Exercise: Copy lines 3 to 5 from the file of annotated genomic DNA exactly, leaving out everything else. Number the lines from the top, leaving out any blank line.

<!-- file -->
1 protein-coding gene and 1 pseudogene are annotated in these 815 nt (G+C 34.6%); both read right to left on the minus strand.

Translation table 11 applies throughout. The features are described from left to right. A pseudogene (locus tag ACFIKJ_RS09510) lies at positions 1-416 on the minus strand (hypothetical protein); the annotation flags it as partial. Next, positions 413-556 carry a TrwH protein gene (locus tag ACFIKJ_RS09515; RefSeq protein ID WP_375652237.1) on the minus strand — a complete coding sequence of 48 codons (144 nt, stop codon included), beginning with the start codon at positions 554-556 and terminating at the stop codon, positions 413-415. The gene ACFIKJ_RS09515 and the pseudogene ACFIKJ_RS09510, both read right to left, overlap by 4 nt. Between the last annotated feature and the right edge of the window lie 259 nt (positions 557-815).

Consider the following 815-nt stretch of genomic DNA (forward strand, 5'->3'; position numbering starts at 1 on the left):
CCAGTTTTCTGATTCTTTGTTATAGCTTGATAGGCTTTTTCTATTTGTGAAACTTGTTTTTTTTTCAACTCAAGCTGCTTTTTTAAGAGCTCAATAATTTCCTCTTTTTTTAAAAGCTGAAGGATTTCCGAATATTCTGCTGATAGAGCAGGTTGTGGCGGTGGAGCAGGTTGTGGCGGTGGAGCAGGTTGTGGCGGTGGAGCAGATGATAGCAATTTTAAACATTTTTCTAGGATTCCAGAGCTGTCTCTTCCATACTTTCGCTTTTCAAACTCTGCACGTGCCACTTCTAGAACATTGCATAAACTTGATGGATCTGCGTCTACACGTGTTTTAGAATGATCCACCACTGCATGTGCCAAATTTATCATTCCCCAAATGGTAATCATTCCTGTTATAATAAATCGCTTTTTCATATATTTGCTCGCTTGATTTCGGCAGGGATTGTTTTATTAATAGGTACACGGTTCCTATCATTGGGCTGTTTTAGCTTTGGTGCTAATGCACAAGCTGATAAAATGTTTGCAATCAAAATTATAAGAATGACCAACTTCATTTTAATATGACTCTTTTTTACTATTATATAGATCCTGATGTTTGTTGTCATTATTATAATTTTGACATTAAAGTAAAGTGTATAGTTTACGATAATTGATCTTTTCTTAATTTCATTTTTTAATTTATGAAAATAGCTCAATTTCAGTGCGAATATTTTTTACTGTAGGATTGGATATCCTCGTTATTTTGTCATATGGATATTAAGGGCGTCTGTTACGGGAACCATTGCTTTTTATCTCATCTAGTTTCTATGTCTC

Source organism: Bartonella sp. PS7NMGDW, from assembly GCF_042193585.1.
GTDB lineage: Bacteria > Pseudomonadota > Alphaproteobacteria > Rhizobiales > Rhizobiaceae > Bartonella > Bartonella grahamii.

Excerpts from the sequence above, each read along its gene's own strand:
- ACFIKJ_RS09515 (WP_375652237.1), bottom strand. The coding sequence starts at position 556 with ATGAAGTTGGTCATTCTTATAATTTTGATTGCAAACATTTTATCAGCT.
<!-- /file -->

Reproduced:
Consider the following 815-nt stretch of genomic DNA (forward strand, 5'->3'; position numbering starts at 1 on the left):
CCAGTTTTCTGATTCTTTGTTATAGCTTGATAGGCTTTTTCTATTTGTGAAACTTGTTTTTTTTTCAACTCAAGCTGCTTTTTTAAGAGCTCAATAATTTCCTCTTTTTTTAAAAGCTGAAGGATTTCCGAATATTCTGCTGATAGAGCAGGTTGTGGCGGTGGAGCAGGTTGTGGCGGTGGAGCAGGTTGTGGCGGTGGAGCAGATGATAGCAATTTTAAACATTTTTCTAGGATTCCAGAGCTGTCTCTTCCATACTTTCGCTTTTCAAACTCTGCACGTGCCACTTCTAGAACATTGCATAAACTTGATGGATCTGCGTCTACACGTGTTTTAGAATGATCCACCACTGCATGTGCCAAATTTATCATTCCCCAAATGGTAATCATTCCTGTTATAATAAATCGCTTTTTCATATATTTGCTCGCTTGATTTCGGCAGGGATTGTTTTATTAATAGGTACACGGTTCCTATCATTGGGCTGTTTTAGCTTTGGTGCTAATGCACAAGCTGATAAAATGTTTGCAATCAAAATTATAAGAATGACCAACTTCATTTTAATATGACTCTTTTTTACTATTATATAGATCCTGATGTTTGTTGTCATTATTATAATTTTGACATTAAAGTAAAGTGTATAGTTTACGATAATTGATCTTTTCTTAATTTCATTTTTTAATTTATGAAAATAGCTCAATTTCAGTGCGAATATTTTTTACTGTAGGATTGGATATCCTCGTTATTTTGTCATATGGATATTAAGGGCGTCTGTTACGGGAACCATTGCTTTTTATCTCATCTAGTTTCTATGTCTC

Source organism: Bartonella sp. PS7NMGDW, from assembly GCF_042193585.1.